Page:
Journal/Blog‎ > ‎

Post-Holiday Outer Banks Trip

posted Jan 1, 2014, 3:06 PM by Justin P   [ updated Jan 7, 2014, 11:11 AM ]

I had to use up some PTO from work, so for the last weekend of the year, Sandy and I headed out to the Outer Banks for some hiking and wildlife photography.  We left before 6 Saturday morning and made our way east along US-64 towards our first destination – Pocosin Lakes National Wildlife Refuge.  The sun was coming up as we reached Plymouth and took NC-45 towards the entrance to the Pungo Lake unit of the refuge.  From the turn off NC-45, we took Refuge Road to the maintenance compound and turned left on Van Staaldulnen Road.  At the end we turned right on South Pungo Road and then left on Hyde Park Road.  At this time of year when the migratory waterfowl are in the refuge, this is the only route to Pungo Lake.  The other roads are gated.  If you are visiting, I would highly recommend bringing a map from the Fish & Wildlife Service that shows which roads are open and which are closed.  It would be easy to get lost in the refuge with all the gated roads and Google Maps or GPS are of no real help.  At the end of Hyde Park Road, we stopped at the Pungo Lake Observation Platform and Charles Kuralt Trail Site and got our first view of Pungo Lake.  There were a tremendous amount of tundra swans on the lake and even though they were mostly on the other side of the lake, the sounds of their honking was quite loud.

We got some pictures from here and then drove to down South Lake Road to the trailhead for Duck Pen Wildlife Trail.  This half-mile trail follows a gravel road out to Pungo Lake Observation Point, a photo blind on the lake.  We were a little closer to the birds from here and got some pictures hidden from view.  Although there were a lot of birds here, I don’t think it had quite peaked yet.  I did manage to get some nice pictures, including a few of the swans running along the surface of the water as they took flight. 

We headed back along the trail and Sandy saw something move in the distance.  Bears are very common in the refuge, but using the zoom lens, I could see this was a deer.  We walked ahead especially carefully, but as we got closer, she took off into the swamp.

From here, we left the refuge and got back on the highway.  It was getting towards lunch time by now and we had woken up very early, so we headed to Pettigrew State Park and had lunch in the picnic area.  We walked down to the boat dock on Lake Phelps and could hear the swans, but they were quite far away.  So we hiked along the Moccasin Trail west to the overlook to try and get a better look.  This trail runs along the north shore of the lake, but there is a dense swampy forest between the trail and the lake, which blocked views of the lake for most of the trail.  There were a couple of openings with views of the lake and some very large cypress trees.  But these openings were few and far between.  In a couple of places along the trail, the flora is so dense, it creates a completely covered tunnel to hike through.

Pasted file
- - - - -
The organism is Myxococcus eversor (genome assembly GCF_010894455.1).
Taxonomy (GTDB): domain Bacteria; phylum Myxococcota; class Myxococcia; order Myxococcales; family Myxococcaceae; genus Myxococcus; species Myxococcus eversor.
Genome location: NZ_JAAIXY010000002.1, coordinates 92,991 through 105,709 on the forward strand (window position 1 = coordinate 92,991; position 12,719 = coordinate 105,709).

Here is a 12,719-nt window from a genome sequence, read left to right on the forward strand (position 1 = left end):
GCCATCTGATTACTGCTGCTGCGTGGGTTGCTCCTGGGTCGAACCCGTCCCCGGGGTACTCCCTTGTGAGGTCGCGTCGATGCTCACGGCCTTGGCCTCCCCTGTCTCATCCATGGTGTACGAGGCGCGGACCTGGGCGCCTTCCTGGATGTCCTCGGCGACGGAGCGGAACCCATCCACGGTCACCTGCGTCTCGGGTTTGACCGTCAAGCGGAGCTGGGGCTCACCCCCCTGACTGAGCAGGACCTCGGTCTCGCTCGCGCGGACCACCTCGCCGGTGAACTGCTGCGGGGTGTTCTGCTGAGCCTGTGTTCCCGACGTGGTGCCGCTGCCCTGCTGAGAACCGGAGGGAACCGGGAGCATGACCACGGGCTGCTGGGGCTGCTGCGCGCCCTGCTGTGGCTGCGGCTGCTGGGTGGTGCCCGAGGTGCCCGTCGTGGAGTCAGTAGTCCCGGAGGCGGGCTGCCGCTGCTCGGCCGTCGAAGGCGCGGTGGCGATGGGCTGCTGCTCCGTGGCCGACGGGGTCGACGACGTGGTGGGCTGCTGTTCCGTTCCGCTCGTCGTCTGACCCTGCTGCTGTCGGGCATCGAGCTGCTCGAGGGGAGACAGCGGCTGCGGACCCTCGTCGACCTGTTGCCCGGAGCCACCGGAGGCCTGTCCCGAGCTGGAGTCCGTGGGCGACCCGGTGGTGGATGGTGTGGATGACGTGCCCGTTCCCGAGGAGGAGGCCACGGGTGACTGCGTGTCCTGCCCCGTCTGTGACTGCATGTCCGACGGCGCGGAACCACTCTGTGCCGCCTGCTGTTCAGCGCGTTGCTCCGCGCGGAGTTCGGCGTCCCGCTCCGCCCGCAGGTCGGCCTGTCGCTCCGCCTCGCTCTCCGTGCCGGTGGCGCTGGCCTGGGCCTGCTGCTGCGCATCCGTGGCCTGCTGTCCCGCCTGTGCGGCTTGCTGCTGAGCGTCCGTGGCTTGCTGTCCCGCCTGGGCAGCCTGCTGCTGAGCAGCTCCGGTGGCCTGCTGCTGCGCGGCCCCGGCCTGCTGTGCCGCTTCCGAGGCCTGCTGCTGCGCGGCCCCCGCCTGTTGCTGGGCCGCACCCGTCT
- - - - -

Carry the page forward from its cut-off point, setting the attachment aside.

In just under three miles, we reached the Moccasin Overlook.  A boardwalk leads from the trail out to the lake through a beautiful swamp of bald cypress trees draped in Spanish moss.  At the overlook, we were a bit closer to the swans, but still a good ways.  We rested for a bit at the overlook and got some pictures of the swans and the beautiful trees and Spanish moss and then headed back.



From here, we headed to the rest of the way to the Outer Banks.  Just over the bridge, we stopped in Nags Head at Wings.  Normally, they’re a bit overpriced, but in the off season, everything was 50% off or more so we picked up some bathing suits and beach hats that we won’t have to buy this season when they’re much more expensive.  I called D, our Airbnb host, and told him we would be on the way.  We checked in with him, unpacked our stuff, and chatted for a bit.  Then we headed into town to Pigman’s Bar-B-Que for dinner.  We both had pulled pork and it was very good.  After dinner, we got to bed early after a very long day.

Sunday morning was rainy and very windy, so we had a relaxing morning around the house.  We ate breakfast and chatted with D for a while and then took showers.  As lunch time came around, we headed off to Manteo on Roanoke Island and went to the North Carolina Aquarium on Roanoke Island.  A very good activity for a rainy day at the beach.  The wind was so strong, our car was actually getting blown crossing the bridge on the bridge.  We toured around the aquarium for a couple of hours checking out all the exhibits.  The focus of this aquarium is diversity of life that lives in the Outer Banks and surrounding waters, from the freshwater lakes and rivers, to estuarine sounds, to the open oceans.  It's a rather small aquarium and doesn't have exhibits of fish from every corner of the world.  But by focusing just on native creatures in nearby waters, it provides visitors with a deeper appreciation for life close to home.  And the diversity of life in this small section of the world is absolutely amazing.  We saw frogs, toads, lizards, venomous snakes, alligators, river otters, and an amazing number of beautiful fish, including wrasses and sea horses.  They even have a "touch tank" where visitors can pet a few sea creatures, such as stingrays and horseshoe crabs.